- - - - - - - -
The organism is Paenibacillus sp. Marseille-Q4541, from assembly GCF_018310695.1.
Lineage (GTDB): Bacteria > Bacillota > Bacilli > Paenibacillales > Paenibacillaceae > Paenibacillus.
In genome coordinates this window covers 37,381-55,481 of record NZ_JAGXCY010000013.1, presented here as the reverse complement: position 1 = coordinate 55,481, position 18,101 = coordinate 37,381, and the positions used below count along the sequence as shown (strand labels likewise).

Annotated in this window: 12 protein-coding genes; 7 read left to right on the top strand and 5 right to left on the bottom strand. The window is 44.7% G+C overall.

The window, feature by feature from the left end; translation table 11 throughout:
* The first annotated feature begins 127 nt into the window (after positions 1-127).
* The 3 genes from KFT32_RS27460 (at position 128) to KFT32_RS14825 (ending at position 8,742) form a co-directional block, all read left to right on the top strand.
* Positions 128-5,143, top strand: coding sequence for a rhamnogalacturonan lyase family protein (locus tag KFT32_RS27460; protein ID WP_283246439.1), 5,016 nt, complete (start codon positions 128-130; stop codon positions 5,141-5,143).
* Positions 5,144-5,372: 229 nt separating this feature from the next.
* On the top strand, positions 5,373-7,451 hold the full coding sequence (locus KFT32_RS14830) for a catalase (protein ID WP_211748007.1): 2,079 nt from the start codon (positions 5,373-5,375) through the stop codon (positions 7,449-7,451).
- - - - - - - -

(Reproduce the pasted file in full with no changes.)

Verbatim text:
The organism is Paenibacillus sp. Marseille-Q4541, from assembly GCF_018310695.1.
Lineage (GTDB): Bacteria > Bacillota > Bacilli > Paenibacillales > Paenibacillaceae > Paenibacillus.
In genome coordinates this window covers 37,381-55,481 of record NZ_JAGXCY010000013.1, presented here as the reverse complement: position 1 = coordinate 55,481, position 18,101 = coordinate 37,381, and the positions used below count along the sequence as shown (strand labels likewise).

Annotated in this window: 12 protein-coding genes; 7 read left to right on the top strand and 5 right to left on the bottom strand. The window is 44.7% G+C overall.

The window, feature by feature from the left end; translation table 11 throughout:
* The first annotated feature begins 127 nt into the window (after positions 1-127).
* The 3 genes from KFT32_RS27460 (at position 128) to KFT32_RS14825 (ending at position 8,742) form a co-directional block, all read left to right on the top strand.
* Positions 128-5,143, top strand: coding sequence for a rhamnogalacturonan lyase family protein (locus tag KFT32_RS27460; protein ID WP_283246439.1), 5,016 nt, complete (start codon positions 128-130; stop codon positions 5,141-5,143).
* Positions 5,144-5,372: 229 nt separating this feature from the next.
* On the top strand, positions 5,373-7,451 hold the full coding sequence (locus KFT32_RS14830) for a catalase (protein ID WP_211748007.1): 2,079 nt from the start codon (positions 5,373-5,375) through the stop codon (positions 7,449-7,451).